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Internet sites foster a dialogue that may turn out worthwhile

Wednesday, October 10, 2001


While military forces are engaged in a war of weapons in Afghanistan, frustrated civilians on both sides of the conflict are waging a war of words online.

Discussion boards and chat rooms across the Internet have become a battleground for pro- and anti-American Web surfers locked in well-reasoned debates as well as vicious clashes in which vitriol-fueled tirades are the weapons of choice.

"I SAW MY FIRST DEAD AFGHAN (deleted expletive) TODAY on CNN ... I want to see more!!!" wrote Joebob, a member of the discussion board at www.us-afghanwar.com.

"I hope you baby killers enjoy your stay in hell," responded a writer using the handle Holy Islam. "I hear that it gets quite warm this time of year."

At the IslamiCity.com discussion board Hajir24 wrote, "Your government started this war many years ago by putting its nose in any place of this planet. What a hell you were doing in vietnam? What a hell you were doing in hiroshima with your dreadful atomic bombs?"

"As your post indicates, you are ignorant, and perhaps not intellectually capable of understanding the history of the world," fired back Charlieplus. "Furthermore, you seem to be incapable of recognizing the irrational hatred that is coursing through your veins. God have mercy on your soul, if you still have one."

As the battle between the United States and the foreign terrorists has intensified, the Internet has become a place where frustrated, angry and ultimately helpless people are finding an outlet for action -- even if the only action they can take is surfing the Net and typing on a keyboard.

While sites like IslamiCity.com and About.com's Islam forum tend to feature more moderate and informed discussions, the chat forums found at Web sites like the pro-American Us-afghanwar.com and the London-based Young Muslims Web site YMUK.net tend toward vicious one-sided tirades.

Meanwhile, the "Ranting" section at NukeAfghanistan.net is filled with such racist and violent messages it's nearly impossible to find a message that's suitable to repeat here.

Clearly, many of these missives are little more than a cathartic release of emotions. But beyond that, they are also an important way for people from radically different backgrounds to actually talk to one another and, hopefully, learn from each other, said Lee Rainie, director of the Pew Internet & American Life Project, which studies how Americans use the Web.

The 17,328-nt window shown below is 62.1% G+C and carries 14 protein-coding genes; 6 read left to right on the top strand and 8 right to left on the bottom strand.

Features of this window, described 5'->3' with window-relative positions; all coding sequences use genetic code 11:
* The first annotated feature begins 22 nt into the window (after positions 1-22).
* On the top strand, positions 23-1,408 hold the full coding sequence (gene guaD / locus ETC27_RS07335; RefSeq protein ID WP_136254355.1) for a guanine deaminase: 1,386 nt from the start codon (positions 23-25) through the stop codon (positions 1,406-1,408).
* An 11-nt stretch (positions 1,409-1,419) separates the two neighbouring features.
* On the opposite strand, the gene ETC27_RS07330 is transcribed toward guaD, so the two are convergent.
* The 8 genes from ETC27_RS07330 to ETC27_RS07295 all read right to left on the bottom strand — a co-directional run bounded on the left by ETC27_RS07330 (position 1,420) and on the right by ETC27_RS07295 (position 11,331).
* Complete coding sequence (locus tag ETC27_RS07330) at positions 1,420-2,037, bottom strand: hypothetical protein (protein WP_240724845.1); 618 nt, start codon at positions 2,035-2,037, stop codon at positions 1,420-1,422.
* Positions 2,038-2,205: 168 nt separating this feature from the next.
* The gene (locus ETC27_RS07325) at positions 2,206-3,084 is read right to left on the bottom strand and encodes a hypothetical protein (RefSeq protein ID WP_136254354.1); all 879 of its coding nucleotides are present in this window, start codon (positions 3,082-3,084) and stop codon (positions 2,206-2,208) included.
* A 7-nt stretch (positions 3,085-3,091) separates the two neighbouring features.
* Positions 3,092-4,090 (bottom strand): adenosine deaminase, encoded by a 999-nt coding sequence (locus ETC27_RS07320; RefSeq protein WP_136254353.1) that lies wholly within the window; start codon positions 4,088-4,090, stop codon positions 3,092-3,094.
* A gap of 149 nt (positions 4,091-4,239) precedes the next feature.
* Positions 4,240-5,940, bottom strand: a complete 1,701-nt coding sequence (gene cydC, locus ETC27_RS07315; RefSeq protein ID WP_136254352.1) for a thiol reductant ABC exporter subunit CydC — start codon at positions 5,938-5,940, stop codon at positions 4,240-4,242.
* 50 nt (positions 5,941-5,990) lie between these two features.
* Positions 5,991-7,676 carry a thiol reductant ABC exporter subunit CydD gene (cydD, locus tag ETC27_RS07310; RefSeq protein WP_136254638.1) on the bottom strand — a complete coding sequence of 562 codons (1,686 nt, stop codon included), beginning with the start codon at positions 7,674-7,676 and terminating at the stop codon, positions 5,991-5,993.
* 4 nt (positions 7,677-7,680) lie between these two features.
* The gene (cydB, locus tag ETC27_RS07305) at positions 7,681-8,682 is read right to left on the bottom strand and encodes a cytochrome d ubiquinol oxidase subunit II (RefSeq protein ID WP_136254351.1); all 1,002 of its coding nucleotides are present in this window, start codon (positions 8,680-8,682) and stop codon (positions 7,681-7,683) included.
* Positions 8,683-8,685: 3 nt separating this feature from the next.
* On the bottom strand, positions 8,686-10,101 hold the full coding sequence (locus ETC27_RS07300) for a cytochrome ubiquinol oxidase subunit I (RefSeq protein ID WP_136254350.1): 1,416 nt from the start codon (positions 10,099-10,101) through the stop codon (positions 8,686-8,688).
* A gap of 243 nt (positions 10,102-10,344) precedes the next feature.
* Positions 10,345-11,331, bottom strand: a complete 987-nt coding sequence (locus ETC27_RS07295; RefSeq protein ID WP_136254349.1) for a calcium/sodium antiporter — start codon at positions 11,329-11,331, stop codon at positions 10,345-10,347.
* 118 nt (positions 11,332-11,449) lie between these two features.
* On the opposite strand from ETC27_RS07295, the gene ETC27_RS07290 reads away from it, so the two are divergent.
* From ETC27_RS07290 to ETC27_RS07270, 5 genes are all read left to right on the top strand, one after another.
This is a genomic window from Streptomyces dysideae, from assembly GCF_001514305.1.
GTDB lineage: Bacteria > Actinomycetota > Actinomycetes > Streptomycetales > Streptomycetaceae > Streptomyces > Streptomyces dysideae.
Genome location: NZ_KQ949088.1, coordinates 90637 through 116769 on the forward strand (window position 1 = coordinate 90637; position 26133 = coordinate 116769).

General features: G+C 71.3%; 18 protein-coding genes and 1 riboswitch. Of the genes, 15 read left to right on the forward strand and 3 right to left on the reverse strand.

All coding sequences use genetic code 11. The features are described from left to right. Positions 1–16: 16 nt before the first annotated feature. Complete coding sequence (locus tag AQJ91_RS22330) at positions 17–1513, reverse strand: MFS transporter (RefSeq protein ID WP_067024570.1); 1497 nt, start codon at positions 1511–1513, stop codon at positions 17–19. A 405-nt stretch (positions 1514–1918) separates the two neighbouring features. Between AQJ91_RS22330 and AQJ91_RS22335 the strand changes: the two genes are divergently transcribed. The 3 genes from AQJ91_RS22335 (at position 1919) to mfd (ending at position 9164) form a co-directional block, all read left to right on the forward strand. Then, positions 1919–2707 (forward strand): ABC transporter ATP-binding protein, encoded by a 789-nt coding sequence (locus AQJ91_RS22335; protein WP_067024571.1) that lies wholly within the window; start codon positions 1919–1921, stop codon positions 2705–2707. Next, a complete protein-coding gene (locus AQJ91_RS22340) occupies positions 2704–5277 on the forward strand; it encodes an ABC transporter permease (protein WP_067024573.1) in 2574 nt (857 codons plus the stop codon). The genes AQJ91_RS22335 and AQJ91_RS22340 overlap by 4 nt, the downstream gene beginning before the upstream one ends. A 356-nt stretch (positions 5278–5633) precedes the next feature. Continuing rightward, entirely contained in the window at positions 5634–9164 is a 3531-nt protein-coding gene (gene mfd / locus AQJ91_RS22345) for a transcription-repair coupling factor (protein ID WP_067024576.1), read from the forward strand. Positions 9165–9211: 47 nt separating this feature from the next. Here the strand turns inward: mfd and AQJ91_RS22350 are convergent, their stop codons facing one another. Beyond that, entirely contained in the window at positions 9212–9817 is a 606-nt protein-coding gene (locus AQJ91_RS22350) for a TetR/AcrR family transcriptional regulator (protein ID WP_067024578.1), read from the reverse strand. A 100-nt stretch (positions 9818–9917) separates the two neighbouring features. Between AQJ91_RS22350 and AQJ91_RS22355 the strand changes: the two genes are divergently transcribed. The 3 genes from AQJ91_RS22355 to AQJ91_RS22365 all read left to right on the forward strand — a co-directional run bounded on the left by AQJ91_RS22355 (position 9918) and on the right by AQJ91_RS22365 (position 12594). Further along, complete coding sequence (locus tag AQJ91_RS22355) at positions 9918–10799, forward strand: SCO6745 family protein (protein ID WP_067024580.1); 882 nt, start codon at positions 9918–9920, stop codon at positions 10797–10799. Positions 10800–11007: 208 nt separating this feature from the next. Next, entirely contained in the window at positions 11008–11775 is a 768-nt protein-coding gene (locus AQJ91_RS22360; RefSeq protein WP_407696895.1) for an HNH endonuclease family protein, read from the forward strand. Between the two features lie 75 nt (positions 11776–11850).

"The Internet allows people in a broader context than ever before to have those discussions with all kinds of people in all kinds of places in all kinds of circumstances," Rainie said.

Mohammed Abdul Aleem, CEO of the California-based IslamiCity.com, said his Web site is the largest Islamic e-community in the world. It is moderate in its religious stance, and Aleem hopes the articles and chat forums offered there will help "bridge the information gap" between Muslims and non-Muslims.

Aleem acknowledges that the messages on the discussion board occasionally veer toward hateful (he only censors messages that use foul language). But for the most part, he believes these conversations "provide a very valuable tool in helping us understand what our differences and similarities are and, at least, develop a respect for each other's differences and similarities.

"This is the only way to a peaceful coexistence."

And, indeed, many of the discussion threads at IslamiCity are thoughtful, well-reasoned conversations about Islamic law as it applies to terrorism and jihad, the treatment of Muslim Americans and the conflict between Palestinians and Israelis.

Of course, it's also worth noting that the war of words is not just between Muslims and non-Muslims. The Islamic Web sites often find Muslim pitted against Muslim in heated discussions about Osama bin Laden and whether or not there is any justification for terrorism. And some of the fiercest debates rage between Americans who are more than happy to argue about almost every aspect of the recent events.

For example, a writer using the handle Islamasatan at About.com wrote: "Jesus Christ is Lord! Islam is perpetuating the lies of Satan."

Many were quick to respond.

"Shame on you. You are a bad example of a Christian ... and I am not Muslim," wrote Loka777.

A writer using the handle DML66 responded: "Satan wants us to fight. Satan wants us to hate. The question is, are you going to do his work, by perpetuating hatred, or not?"

The writer then signed the note: "Proud to be an American!!!"

Rainie insists these disputes will ultimately be good for the world.

"When people express their opinions, when people are exposed to other opinions, that has to be a good thing even though some of it is hateful," he said. "There will be some people who come out with awful, twisted views of the world, but many more people will know more about their world and feel more socially engaged than they ever did before."

P-I reporter Winda Benedetti can be reached at 206-448-8223 or [email protected]

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